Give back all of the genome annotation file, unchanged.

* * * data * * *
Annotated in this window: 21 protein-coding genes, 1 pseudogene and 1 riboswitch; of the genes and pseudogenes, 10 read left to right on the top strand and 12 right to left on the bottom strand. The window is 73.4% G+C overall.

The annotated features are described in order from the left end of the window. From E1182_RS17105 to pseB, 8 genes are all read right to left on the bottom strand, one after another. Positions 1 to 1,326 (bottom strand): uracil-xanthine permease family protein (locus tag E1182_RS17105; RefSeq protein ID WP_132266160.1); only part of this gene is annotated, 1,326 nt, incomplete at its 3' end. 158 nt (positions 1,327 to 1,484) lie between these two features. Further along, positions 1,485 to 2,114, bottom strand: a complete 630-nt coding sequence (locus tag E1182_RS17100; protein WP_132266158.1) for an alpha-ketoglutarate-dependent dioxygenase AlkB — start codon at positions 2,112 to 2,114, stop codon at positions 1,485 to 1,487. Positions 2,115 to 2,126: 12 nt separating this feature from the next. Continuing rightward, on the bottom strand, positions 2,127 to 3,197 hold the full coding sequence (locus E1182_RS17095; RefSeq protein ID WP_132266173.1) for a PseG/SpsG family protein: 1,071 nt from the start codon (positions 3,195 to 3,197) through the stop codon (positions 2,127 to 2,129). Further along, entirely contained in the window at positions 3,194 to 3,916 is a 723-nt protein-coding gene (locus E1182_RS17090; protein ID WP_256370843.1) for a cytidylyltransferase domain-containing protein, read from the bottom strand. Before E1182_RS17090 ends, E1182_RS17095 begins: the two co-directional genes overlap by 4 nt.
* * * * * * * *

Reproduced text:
Annotated in this window: 21 protein-coding genes, 1 pseudogene and 1 riboswitch; of the genes and pseudogenes, 10 read left to right on the top strand and 12 right to left on the bottom strand. The window is 73.4% G+C overall.

The annotated features are described in order from the left end of the window. From E1182_RS17105 to pseB, 8 genes are all read right to left on the bottom strand, one after another. Positions 1 to 1,326 (bottom strand): uracil-xanthine permease family protein (locus tag E1182_RS17105; RefSeq protein ID WP_132266160.1); only part of this gene is annotated, 1,326 nt, incomplete at its 3' end. 158 nt (positions 1,327 to 1,484) lie between these two features. Further along, positions 1,485 to 2,114, bottom strand: a complete 630-nt coding sequence (locus tag E1182_RS17100; protein WP_132266158.1) for an alpha-ketoglutarate-dependent dioxygenase AlkB — start codon at positions 2,112 to 2,114, stop codon at positions 1,485 to 1,487. Positions 2,115 to 2,126: 12 nt separating this feature from the next. Continuing rightward, on the bottom strand, positions 2,127 to 3,197 hold the full coding sequence (locus E1182_RS17095; RefSeq protein ID WP_132266173.1) for a PseG/SpsG family protein: 1,071 nt from the start codon (positions 3,195 to 3,197) through the stop codon (positions 2,127 to 2,129). Further along, entirely contained in the window at positions 3,194 to 3,916 is a 723-nt protein-coding gene (locus E1182_RS17090; protein ID WP_256370843.1) for a cytidylyltransferase domain-containing protein, read from the bottom strand. Before E1182_RS17090 ends, E1182_RS17095 begins: the two co-directional genes overlap by 4 nt.